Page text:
Donald Trump threatens Syria strike
As he began an evening meeting with military leaders at the White House, Trump promised to "make a decision tonight or very shortly thereafter
Dozens of people, including children, were killed in the attack. Pic/AFP
President Donald Trump threatened an imminent military strike against Syria yesterday, vowing to respond "forcefully" to Saturday's apparent chemical weapons attack on civilians and warning that Russia or any other nation found to share responsibility will "pay a price."
As he began an evening meeting with military leaders at the White House, Trump promised to "make a decision tonight or very shortly thereafter." He said, "We have a lot of options militarily, and we'll be letting you know pretty soon. Probably after the fact." The White House sharply rejected any suggestion that Trump's own words about pulling US troops out of Syria had opened the door for the attack, which killed more than 40 people, including children.
Trump, asked at midday whether Russian President Vladimir Putin bore any responsibility for the weekend attack, responded, "He may, yeah, he may. And if he does it's going to be very tough, very tough." He added, "Everybody's gonna pay a price. He will. Everybody will."
Then, during the meeting with top military leaders, he said the weekend assault "will be met and it will be met forcefully." Those at the meeting included Defence Secretary Jim Mattis and the chairman of the Joint Chiefs of Staff, Gen. Joseph Dunford. The Russian military, which has a presence in Syria as a key Assad ally, said its officers had visited the weekend site in a suburb of Damascus, the Syrian capital, and found no evidence to back up reports of poison gas being used.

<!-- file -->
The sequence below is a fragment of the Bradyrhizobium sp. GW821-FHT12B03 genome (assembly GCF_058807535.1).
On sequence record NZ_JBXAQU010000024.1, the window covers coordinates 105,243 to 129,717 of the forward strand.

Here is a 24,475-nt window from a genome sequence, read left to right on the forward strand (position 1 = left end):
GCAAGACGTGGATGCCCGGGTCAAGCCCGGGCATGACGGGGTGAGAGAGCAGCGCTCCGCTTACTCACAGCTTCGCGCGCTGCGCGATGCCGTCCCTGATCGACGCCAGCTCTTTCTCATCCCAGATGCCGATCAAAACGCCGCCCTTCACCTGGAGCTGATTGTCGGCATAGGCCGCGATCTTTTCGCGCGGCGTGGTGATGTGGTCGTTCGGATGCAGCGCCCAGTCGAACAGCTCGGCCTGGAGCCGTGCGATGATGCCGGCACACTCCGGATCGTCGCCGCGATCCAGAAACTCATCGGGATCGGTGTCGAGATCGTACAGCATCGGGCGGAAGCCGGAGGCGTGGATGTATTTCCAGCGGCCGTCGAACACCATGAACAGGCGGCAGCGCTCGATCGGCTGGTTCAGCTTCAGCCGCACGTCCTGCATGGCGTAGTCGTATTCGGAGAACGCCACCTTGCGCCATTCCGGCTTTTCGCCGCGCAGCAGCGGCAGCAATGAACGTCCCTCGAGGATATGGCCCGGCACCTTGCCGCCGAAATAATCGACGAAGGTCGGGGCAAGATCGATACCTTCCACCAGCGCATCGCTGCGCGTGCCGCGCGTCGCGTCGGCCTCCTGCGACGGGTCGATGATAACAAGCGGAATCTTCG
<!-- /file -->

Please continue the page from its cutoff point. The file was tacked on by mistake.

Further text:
Russia's UN ambassador, Vassily Nebenzia, accused US of deliberately stoking international tensions by threatening Russia in a tone "beyond the threshold of what is acceptable, even during the Cold War." Trump said there was little question that Syria was responsible for the apparent weekend attack, although the government of President Bashar Assad denied it.
Russia calls for UN inquiry into attack
Russia's foreign minister, Sergei Lavrov, has said Moscow will table a UN resolution calling for an independent inquiry into the chemical weapons attack in Douma. The announcement came as Donald Trump skipped a summit to "oversee the American response to Syria and monitor developments around the world".
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